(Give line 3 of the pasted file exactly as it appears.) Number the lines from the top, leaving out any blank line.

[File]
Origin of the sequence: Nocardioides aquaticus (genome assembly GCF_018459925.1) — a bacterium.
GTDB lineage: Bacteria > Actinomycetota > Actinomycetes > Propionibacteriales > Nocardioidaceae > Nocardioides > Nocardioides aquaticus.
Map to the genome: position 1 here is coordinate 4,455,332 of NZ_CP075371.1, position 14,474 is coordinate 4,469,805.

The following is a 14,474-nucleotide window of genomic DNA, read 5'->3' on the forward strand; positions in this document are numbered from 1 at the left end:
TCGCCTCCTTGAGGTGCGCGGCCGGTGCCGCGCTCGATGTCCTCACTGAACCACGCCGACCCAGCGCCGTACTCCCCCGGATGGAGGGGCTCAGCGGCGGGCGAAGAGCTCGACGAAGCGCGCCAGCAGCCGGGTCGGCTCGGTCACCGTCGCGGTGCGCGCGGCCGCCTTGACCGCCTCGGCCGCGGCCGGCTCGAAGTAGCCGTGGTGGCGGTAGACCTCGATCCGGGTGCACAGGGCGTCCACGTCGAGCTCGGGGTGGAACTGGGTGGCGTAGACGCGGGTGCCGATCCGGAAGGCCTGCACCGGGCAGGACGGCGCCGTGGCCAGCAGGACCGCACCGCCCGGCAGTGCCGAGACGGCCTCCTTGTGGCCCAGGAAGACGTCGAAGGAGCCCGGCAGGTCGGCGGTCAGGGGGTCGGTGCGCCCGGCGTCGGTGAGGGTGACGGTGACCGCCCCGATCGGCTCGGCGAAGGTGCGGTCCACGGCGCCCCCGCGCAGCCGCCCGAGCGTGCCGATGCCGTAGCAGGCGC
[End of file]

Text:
Map to the genome: position 1 here is coordinate 4,455,332 of NZ_CP075371.1, position 14,474 is coordinate 4,469,805.